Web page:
Some legal principles are so basic that there should be no need to reaffirm them. One such principle is that this court will not reverse a trial court's decision on direct appeal unless the record shows that the decision was made in error. However, on direct appeal in this case, the majority reverses the sentence imposed by the trial court but does not (and on the record presented cannot) show that any sentencing error occurred. Moreover, nothing in the record demonstrates that an exceptional sentence would be factually or legally justified. I cannot conceive of any legitimate reason for the majority's approach to this case. I therefore dissent.
I agree with some key points in the majority opinion. I appreciate that the majority declines to reverse the Court of Appeals holding that trial counsel was not ineffective for failing to raise a novel argument to extend the reasoning of In re Personal Restraint of Mulholland, 161 Wn.2d 322, 166 P.3d 677 (2007), in support of an exceptional sentence in this case. I further agree with the majority's Mulholland analysis on its merits.1 And I applaud the majority's restraint to the extent that it appears to stop short of explicitly holding that the trial court abused its discretion by failing to raise a novel legal argument sua sponte or by failing to consider an exceptional sentence that no party requested.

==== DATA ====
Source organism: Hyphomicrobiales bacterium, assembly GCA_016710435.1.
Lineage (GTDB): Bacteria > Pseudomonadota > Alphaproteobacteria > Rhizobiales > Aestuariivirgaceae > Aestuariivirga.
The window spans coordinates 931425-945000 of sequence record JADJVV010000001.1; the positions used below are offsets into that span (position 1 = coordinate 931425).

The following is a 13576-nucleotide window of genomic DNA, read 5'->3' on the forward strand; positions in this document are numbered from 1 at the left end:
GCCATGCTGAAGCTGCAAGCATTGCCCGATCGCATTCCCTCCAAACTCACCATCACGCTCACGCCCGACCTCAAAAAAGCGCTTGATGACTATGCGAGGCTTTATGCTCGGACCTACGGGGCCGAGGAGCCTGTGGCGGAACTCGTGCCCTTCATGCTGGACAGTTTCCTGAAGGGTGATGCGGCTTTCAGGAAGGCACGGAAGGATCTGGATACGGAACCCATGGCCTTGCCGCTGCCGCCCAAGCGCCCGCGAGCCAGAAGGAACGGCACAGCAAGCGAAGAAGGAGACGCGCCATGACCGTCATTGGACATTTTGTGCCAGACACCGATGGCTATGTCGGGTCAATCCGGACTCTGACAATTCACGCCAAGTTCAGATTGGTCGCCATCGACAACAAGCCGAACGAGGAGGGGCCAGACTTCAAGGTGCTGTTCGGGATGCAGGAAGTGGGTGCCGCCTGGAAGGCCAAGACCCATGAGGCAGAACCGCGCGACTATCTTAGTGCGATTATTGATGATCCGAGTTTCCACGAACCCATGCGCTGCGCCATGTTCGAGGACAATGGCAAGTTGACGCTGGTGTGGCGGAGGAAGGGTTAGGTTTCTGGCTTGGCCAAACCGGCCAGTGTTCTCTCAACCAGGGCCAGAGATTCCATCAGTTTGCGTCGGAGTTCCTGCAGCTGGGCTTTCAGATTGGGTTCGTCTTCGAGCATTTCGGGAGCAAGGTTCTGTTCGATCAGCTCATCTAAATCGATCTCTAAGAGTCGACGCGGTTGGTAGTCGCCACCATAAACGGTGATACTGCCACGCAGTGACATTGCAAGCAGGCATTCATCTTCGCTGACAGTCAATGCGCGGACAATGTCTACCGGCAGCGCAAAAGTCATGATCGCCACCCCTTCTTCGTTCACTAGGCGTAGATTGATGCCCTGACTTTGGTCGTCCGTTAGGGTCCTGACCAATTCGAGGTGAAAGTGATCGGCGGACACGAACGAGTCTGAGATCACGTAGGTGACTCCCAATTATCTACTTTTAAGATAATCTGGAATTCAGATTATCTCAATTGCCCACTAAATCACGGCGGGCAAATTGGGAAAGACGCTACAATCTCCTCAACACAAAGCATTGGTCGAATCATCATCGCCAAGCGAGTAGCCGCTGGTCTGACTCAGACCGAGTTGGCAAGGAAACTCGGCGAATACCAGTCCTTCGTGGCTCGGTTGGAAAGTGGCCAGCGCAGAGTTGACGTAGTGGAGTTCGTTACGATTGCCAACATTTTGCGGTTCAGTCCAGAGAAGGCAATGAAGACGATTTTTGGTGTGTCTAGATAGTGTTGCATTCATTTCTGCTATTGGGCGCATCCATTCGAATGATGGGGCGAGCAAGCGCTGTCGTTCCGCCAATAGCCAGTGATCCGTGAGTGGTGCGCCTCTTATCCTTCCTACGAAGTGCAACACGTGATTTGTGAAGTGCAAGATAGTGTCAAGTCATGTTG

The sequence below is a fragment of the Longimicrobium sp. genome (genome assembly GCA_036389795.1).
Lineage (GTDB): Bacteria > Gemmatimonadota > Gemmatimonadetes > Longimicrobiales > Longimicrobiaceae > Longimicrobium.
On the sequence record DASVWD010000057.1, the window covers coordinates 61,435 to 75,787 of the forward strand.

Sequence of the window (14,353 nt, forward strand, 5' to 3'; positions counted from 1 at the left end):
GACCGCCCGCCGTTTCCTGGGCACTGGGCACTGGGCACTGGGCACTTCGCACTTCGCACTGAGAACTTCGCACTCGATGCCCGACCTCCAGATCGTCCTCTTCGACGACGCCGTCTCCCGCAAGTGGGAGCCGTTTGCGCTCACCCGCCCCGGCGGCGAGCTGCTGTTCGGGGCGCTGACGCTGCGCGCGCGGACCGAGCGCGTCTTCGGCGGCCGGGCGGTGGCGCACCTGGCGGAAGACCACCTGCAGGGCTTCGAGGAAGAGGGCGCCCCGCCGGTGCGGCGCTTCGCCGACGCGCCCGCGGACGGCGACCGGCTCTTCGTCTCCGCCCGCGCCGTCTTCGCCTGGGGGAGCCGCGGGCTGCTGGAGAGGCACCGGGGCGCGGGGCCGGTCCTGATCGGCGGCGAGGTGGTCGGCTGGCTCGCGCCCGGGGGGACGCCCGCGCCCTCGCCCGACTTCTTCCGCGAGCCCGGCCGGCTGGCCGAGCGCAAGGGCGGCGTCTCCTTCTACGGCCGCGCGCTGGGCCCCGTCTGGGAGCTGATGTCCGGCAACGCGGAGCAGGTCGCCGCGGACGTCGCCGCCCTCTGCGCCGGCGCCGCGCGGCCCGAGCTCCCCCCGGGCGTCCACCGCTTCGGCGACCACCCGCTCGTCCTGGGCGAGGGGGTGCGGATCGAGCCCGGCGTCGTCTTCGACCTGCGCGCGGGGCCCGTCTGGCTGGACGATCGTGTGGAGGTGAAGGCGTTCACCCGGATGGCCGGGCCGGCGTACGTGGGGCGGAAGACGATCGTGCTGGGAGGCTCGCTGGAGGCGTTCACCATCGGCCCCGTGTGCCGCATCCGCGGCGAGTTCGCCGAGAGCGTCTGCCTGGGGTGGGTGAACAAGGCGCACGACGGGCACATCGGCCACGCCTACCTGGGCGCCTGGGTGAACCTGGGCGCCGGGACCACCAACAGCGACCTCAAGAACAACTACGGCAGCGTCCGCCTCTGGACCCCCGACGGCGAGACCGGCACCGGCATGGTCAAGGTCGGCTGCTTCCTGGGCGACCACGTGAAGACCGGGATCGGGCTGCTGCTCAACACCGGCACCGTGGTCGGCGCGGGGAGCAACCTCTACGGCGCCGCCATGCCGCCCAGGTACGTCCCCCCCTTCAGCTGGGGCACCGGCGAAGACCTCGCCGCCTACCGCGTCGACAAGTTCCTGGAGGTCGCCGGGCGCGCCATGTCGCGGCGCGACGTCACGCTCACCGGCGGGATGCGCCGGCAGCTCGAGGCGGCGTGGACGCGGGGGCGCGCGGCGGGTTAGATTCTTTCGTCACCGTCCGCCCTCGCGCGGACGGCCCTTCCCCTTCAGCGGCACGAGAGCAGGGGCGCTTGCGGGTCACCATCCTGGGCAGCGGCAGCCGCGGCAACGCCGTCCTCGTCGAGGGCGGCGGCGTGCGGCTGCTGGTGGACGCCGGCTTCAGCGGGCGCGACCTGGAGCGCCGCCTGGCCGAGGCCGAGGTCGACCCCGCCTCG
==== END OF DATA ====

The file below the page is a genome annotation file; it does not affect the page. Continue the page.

I would approach the above issues differently and explicitly affirm the Court of Appeals. Nevertheless, once we have rejected (whether explicitly or implicitly) every claim of error that has been raised on direct appeal, our analysis should be over.
The majority, however, treats the need to locate error in the record as little more than an inconvenient formality by invoking its authority to consider issues raised for the first time on appeal “when necessary to produce a just resolution.” Majority at 12. I fully support just resolutions, but a remand for resentencing in this case is precisely the opposite.